Prominent near the entrance was Wagtail with their autogyros. Wagtail started out with the peculiar-looking Kriek 1A in 2009. It is now moving onto its fourth version of the type. But more exciting are their Trojan, Trooper and LDG autogyros. Powered by Subaru’s light-weight, economical yet powerful EJ25 engines, delivering between 170 to 260 hp, these three locally built autogyros are leading commercial and defence use of gyros. They are specifically built for rugged use in Africa, with pneumatic suspension, external power points for jumper cables, large bush tyres, and hydraulic main rotor pre-rotators.
Wagtail has conducted over 8,000 accident and incident free hours on their gyroplanes for commercial use. Thus they have proven the reliability of the Subaru engines. This is notable as Rotax dominates the non-type certified aircraft market, yet their engines are expensive and produce just 80 to 110 hp, although a 135 hp Rotax engine is being developed. With the Subaru engines producing significantly more power, and with proven reliability, its curious that these engines are not more popular.
Say what you will about AAD, it is still the biggest airshow in South Africa. For some it is the only airshow they attend, waiting patiently for it to roll around every two years. Being more than just an airshow – a biennial aerospace and defence exhibition – air forces are more inclined to support the event. So the public is treated to the best and most advanced aircraft on the continent, and further abroad, and are able to see demonstrations from aircraft not usually seen on the airshow circuit.
Thus the SAAF flew a simulated dog fight between two Gripens and a Hawk, displaying the remarkable manoeuvrability of the Gripen. And the C130 Hercules demonstrated its impressive hot and high sort field performance, and dropped an endless string of paratroopers over the airfield, who covered the skies with their round canopies.
Fighter jets regularly roared into the air. In addition to the Gripens and Hawks, there was an Impala, a Cheetah, and the Zambian Air Force’s Hongdu L-15 Falcon advanced jet trainer. The Zambian Air Force has only recently taken delivery of the trainer, and is the first export customer of the Chinese jet, having ordered six in 2014.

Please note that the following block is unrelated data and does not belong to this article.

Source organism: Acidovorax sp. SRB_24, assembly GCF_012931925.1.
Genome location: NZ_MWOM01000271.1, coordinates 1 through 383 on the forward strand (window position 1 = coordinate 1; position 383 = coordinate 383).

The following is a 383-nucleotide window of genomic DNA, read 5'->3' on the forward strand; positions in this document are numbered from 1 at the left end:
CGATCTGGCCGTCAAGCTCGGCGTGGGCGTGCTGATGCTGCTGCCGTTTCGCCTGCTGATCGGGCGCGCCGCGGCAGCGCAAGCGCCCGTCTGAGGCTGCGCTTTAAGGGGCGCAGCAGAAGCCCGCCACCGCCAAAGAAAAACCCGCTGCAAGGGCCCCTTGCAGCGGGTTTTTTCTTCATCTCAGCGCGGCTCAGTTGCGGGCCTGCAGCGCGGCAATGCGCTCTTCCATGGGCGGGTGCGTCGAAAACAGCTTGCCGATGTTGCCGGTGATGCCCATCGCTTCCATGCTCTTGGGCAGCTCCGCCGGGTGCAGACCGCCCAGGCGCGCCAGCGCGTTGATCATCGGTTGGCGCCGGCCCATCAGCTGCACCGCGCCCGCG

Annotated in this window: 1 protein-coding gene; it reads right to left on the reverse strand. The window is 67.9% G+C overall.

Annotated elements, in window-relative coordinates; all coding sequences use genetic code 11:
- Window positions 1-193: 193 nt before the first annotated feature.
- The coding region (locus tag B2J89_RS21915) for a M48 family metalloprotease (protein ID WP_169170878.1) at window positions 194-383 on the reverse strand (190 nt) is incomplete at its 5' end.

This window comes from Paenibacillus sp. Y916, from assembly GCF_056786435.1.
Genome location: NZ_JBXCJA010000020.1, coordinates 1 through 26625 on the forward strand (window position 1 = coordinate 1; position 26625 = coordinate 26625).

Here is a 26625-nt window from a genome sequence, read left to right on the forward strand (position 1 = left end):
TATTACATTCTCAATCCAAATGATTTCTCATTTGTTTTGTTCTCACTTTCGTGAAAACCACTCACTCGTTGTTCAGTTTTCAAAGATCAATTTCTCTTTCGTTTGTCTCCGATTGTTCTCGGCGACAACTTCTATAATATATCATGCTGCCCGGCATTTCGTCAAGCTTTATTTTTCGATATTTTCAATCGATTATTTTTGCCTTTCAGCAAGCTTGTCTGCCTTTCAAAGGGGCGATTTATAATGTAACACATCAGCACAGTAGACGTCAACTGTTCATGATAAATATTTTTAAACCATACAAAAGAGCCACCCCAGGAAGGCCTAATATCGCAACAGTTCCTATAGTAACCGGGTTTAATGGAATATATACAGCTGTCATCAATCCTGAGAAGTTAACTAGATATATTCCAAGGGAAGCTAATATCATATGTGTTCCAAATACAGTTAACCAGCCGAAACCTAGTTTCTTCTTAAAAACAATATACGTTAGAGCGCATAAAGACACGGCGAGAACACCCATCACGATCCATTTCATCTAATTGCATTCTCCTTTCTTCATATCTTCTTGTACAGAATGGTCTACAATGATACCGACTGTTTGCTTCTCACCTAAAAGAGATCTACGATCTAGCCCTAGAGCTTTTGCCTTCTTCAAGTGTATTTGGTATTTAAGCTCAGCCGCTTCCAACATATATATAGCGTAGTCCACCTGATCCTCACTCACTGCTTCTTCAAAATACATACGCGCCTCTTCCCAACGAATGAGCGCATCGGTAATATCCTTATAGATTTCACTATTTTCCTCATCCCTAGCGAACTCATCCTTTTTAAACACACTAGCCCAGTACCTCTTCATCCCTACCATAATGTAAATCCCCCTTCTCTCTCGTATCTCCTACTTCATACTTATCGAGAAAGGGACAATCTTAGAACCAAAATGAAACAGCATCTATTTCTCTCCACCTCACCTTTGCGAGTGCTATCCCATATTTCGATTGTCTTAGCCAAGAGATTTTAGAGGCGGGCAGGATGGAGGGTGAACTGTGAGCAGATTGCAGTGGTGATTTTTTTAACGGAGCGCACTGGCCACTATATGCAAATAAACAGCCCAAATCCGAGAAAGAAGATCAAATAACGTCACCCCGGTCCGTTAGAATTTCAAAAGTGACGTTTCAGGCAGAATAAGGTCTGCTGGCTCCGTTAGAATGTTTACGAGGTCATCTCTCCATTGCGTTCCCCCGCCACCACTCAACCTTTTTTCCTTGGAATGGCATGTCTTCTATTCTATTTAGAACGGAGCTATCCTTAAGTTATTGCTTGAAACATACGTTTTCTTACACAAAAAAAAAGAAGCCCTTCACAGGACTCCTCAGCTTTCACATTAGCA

Flying as a four-ship, Team 80 of the Silver Falcons were back with their precision formation aerobatics in the SAAF PC-7 MkII trainers, and flew beautifully alongside Scully Levin in Mango’s 737. Then there were formation fly-bys of Harvards and an Albatross, the usual professional formation displays by the Torre and Goodyear Pitts Specials and the Harvard Lions. Aerobatic displays were flown by Jason Beamish, Neville Ferreira, Nigel Hopkins and others. And Helicopter fans were treated to SAAF Oryx and Rooivalks, A109s, Gazelles, Bell 222s and 407s and more.
With Paramount having such a strong presence at the show, it was little surprise that they put on a larger than usual anti-rhino poaching demonstration, and the SANDF mini-war, with its explosions, tanks, jets and helicopters was a highlight for many.
Unfortunately, miserable weather on the Sunday washed out the flying displays, but those who did brave the outdoors were able to have a look at all the static exhibits, but without the queues of the Saturday show.
An estimated 60,000 visitors attended AAD over the weekend, and no matter where you are in the world this is going to cause some traffic. The general view, however, was that traffic and access onto the air force base was improved from 2014. There was ample parking, efficient access through the gates, plenty of food stalls and toilets with reasonably short queues, and remarkably very little litter despite the number of people.
Yes, AAD isn’t what it was ten years ago, but with a highly limited budget in the SANDF, and little hope of things tuning around in the short-term, there isn’t the same level of incentive for exhibitors. Nevertheless, those who attended were still treated to a well-run airshow, with jet-fuelled entertainment, and an abundance of exhibits and displays by some of the world’s largest producers of military and aerospace equipment.